Louis nodded and stood, leaving the two of them alone.
“What’s bothering you?” Brute asked.
Sofia grinned, “That obvious?”
“They left too easy. If they didn’t figure out the bait and switch, why?”
“I think they fucked up,” Brute said with a shrug of one large shoulder. “I think they forgot to do their homework, and were sadly unprepared for what a werewolf is. Which means we got off easy today, but when they come back they’ll be smarter about it. I just hope they didn’t catch the whole not killing them thing that we did, that’ll make things trickier. We might have to next time.”
Sofia nodded, “I’d rather not, but if they show up ready for real, then we will.”
Later, over food, the wolves exchanged tall tales, jokes, and more. Sofia, sat between one of the younger wolves, Silas, and one of the older wolves, Beth, heard the older telling the younger about a necromancer she had once known.
“…and for gods only know what reason, this guy decided we were soulmates or something, so he started sending me presents. And when necromancers try to woo you, it ain’t with flowers and chocolates!”
Silas, eyes wide, leaned in, “What did he send you?”
Beth also leaned in, Sofia now watching the two of them with a smile, “An eye. Some fingers. Hair. Things he found that were good quality, just all from corpses. He was trying to woo me by showing me the great things he could get. Don’t ask me the logic of that. But anyway, I threw them all away and kept telling him to leave me alone. Did he? Bollocks did he. He sent me the weirdest fucking thing. A skeleton. A human skeleton, picked perfectly clean, probably boiled or whatever the fuck they do, then reassembled, reanimated, and sent right to our door!”
Silas’ mouth dropped open and he stared, “That’s a joke, right? You’ve gotta be having me on!”
Sofia laughed, “Sad to say, Silas, that she is not. I was there.”
“So what did you do?!”
Beth grinned, “Well, I tried to send it away but it apparently ‘belonged’ to me now. So, first, I finally gave up being nice to the necromancer and went round with a couple of the pack. We scared him pretty quickly into staying away forever. Maybe we left him a couple scars to remember us by…”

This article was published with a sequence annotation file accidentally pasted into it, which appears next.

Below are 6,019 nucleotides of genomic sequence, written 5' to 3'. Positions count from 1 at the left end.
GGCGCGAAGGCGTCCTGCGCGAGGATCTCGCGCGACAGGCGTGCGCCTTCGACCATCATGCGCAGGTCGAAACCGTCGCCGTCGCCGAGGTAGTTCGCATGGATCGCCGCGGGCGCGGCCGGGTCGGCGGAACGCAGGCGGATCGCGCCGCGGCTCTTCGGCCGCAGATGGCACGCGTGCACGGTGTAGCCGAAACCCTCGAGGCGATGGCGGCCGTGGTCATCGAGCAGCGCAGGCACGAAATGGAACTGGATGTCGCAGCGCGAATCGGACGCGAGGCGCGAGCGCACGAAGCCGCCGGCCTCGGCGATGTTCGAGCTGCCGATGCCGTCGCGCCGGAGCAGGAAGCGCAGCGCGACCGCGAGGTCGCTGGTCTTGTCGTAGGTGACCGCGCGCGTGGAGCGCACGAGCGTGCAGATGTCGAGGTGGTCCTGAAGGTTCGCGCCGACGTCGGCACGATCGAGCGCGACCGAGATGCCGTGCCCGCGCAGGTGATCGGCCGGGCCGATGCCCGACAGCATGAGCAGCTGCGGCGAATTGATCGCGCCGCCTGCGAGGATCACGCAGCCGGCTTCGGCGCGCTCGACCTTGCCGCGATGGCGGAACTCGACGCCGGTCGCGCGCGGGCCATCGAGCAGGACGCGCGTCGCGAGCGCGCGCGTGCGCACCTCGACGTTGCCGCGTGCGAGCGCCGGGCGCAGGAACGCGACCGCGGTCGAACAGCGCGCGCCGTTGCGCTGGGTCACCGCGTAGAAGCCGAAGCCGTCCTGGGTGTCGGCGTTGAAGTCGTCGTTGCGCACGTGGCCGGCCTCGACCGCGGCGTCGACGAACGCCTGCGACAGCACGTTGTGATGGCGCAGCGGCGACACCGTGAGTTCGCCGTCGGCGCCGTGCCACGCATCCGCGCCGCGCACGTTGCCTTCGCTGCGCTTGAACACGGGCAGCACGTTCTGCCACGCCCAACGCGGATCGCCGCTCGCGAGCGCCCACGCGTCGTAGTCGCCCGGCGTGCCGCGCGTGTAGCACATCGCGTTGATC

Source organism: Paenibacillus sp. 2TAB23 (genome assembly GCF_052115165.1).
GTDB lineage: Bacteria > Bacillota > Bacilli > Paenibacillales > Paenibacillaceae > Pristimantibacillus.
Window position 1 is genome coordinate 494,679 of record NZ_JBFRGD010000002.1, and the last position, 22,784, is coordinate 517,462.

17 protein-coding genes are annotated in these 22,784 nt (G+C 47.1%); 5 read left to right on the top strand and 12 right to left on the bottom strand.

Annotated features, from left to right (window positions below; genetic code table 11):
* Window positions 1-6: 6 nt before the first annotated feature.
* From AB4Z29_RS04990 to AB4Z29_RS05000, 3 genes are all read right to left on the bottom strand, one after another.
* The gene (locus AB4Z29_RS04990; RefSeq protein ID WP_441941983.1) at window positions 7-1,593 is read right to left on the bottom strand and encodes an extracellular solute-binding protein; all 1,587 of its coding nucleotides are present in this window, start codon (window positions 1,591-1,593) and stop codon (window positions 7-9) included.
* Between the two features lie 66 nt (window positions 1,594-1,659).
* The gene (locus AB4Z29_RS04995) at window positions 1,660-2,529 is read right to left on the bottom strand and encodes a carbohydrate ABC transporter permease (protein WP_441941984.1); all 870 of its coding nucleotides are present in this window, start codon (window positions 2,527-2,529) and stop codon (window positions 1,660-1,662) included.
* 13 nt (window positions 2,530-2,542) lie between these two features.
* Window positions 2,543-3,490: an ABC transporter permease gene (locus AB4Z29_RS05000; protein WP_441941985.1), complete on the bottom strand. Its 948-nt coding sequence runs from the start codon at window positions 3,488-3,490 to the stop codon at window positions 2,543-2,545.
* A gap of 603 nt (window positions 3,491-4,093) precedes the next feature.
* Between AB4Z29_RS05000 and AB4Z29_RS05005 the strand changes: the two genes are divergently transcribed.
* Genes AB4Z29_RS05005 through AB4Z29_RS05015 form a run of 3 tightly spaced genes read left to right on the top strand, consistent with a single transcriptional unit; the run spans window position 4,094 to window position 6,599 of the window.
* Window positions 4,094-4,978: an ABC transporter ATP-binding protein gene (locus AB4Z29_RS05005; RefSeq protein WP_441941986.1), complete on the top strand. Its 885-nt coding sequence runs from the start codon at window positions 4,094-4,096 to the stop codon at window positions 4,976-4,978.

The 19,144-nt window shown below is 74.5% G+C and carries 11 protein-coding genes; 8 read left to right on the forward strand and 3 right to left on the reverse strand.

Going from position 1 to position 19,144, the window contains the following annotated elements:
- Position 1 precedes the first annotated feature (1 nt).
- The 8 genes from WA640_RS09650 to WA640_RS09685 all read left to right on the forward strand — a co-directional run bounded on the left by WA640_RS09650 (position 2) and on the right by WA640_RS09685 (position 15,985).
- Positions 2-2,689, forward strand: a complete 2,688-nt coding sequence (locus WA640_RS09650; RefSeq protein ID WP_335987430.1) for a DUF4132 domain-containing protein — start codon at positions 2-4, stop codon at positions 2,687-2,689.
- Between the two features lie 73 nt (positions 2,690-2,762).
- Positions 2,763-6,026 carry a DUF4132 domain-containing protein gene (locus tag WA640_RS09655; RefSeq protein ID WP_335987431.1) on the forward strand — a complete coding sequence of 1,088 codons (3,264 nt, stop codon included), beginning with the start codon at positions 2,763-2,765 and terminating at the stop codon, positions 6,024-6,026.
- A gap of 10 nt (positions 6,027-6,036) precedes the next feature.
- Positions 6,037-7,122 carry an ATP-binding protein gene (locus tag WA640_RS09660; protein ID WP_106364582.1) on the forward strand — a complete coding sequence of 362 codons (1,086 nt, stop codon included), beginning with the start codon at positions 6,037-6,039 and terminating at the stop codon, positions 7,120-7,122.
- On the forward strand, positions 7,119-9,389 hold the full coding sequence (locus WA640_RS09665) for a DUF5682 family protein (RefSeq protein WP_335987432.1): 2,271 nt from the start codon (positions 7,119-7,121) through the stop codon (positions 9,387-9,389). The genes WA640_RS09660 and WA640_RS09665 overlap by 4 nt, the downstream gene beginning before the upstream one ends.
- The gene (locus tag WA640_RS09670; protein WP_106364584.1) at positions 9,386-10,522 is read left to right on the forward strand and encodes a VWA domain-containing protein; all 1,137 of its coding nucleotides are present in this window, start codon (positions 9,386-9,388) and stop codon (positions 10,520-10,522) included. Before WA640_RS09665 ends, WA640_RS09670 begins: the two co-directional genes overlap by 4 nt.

“And the skeleton??”
“Now that was more of a puzzle. We divided it up between us, wolfed out, and buried its bones in different parts of the forest where we lived then.”
Silas laughed, “Bet that stopped it!”
“You’d think so, wouldn’t you? Nope. It took a while, but a couple of months later, looking somewhat the worse for wear–covered in mud and slime, with half its bones in wrong–there it was again, knocking politely at the door.
“I tell you, boy, we buried that fucking thing more times than I care to count. We buried its bits farther away–came back. We buried it in sanctified ground–came back. We took a goddamned plane and buried it the other side of the world–came back covered in seaweed, ocean salt, and bite marks.”
Most of the pack was listening now. Those who had been there were laughing. Those who had heard the story before were grinning, enjoying Silas’ reaction.
Silas was shaking his head slowly, “So how did you get rid of it?”
Beth smiled and held out her hands innocently, “Honey we’re werewolves. When you get right down to it, we’re dogs. So we did what dogs do to bones when they’re not burying them.”
“Took a few weeks to get through it all, but we did it!” Brute put in from farther down the table, bursting into guffaws.
Silas sat back, utterly gobsmacked. The table was laughing, and soon turned back to their conversations but with a bit more energy. Sofia winked at Beth, who winked right back–some of the old timers knew how to bring the pack back to reality just right.
Did you enjoy? I hope so.
If you did, you could buy me a coffee here.
Writing prompt used: